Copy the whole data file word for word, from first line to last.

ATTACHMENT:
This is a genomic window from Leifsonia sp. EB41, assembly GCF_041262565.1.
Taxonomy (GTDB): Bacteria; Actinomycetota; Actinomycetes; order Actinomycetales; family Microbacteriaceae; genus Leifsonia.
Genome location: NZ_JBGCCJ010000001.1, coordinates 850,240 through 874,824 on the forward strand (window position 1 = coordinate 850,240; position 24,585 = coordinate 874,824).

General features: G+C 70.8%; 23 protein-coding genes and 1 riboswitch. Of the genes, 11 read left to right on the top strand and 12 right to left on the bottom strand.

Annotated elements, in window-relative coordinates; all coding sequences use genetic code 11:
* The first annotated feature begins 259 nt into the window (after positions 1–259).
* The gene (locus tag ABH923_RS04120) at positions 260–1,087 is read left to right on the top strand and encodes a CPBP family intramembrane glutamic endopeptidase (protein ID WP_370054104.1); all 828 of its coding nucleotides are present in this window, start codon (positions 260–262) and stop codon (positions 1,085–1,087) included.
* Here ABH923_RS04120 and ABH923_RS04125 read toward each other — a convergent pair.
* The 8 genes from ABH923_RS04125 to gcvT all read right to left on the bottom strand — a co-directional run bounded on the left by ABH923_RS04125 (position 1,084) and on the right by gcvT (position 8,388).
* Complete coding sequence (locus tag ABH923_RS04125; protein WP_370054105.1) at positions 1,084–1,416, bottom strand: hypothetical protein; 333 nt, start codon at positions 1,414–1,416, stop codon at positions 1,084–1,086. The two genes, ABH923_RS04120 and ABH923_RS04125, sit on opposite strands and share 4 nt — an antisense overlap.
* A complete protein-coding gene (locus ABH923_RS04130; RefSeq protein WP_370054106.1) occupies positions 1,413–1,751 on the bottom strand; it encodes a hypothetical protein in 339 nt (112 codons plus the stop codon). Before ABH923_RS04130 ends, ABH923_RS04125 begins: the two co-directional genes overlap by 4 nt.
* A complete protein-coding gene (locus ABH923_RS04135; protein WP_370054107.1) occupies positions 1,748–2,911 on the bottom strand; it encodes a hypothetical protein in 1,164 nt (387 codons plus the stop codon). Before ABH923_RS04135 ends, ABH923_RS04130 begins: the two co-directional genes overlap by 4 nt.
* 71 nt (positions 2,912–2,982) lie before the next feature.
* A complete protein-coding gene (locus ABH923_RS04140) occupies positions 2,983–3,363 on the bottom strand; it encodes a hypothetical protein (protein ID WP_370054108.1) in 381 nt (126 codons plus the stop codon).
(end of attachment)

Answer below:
This is a genomic window from Leifsonia sp. EB41, assembly GCF_041262565.1.
Taxonomy (GTDB): Bacteria; Actinomycetota; Actinomycetes; order Actinomycetales; family Microbacteriaceae; genus Leifsonia.
Genome location: NZ_JBGCCJ010000001.1, coordinates 850,240 through 874,824 on the forward strand (window position 1 = coordinate 850,240; position 24,585 = coordinate 874,824).

General features: G+C 70.8%; 23 protein-coding genes and 1 riboswitch. Of the genes, 11 read left to right on the top strand and 12 right to left on the bottom strand.

Annotated elements, in window-relative coordinates; all coding sequences use genetic code 11:
* The first annotated feature begins 259 nt into the window (after positions 1–259).
* The gene (locus tag ABH923_RS04120) at positions 260–1,087 is read left to right on the top strand and encodes a CPBP family intramembrane glutamic endopeptidase (protein ID WP_370054104.1); all 828 of its coding nucleotides are present in this window, start codon (positions 260–262) and stop codon (positions 1,085–1,087) included.
* Here ABH923_RS04120 and ABH923_RS04125 read toward each other — a convergent pair.
* The 8 genes from ABH923_RS04125 to gcvT all read right to left on the bottom strand — a co-directional run bounded on the left by ABH923_RS04125 (position 1,084) and on the right by gcvT (position 8,388).
* Complete coding sequence (locus tag ABH923_RS04125; protein WP_370054105.1) at positions 1,084–1,416, bottom strand: hypothetical protein; 333 nt, start codon at positions 1,414–1,416, stop codon at positions 1,084–1,086. The two genes, ABH923_RS04120 and ABH923_RS04125, sit on opposite strands and share 4 nt — an antisense overlap.
* A complete protein-coding gene (locus ABH923_RS04130; RefSeq protein WP_370054106.1) occupies positions 1,413–1,751 on the bottom strand; it encodes a hypothetical protein in 339 nt (112 codons plus the stop codon). Before ABH923_RS04130 ends, ABH923_RS04125 begins: the two co-directional genes overlap by 4 nt.
* A complete protein-coding gene (locus ABH923_RS04135; protein WP_370054107.1) occupies positions 1,748–2,911 on the bottom strand; it encodes a hypothetical protein in 1,164 nt (387 codons plus the stop codon). Before ABH923_RS04135 ends, ABH923_RS04130 begins: the two co-directional genes overlap by 4 nt.
* 71 nt (positions 2,912–2,982) lie before the next feature.
* A complete protein-coding gene (locus ABH923_RS04140) occupies positions 2,983–3,363 on the bottom strand; it encodes a hypothetical protein (protein ID WP_370054108.1) in 381 nt (126 codons plus the stop codon).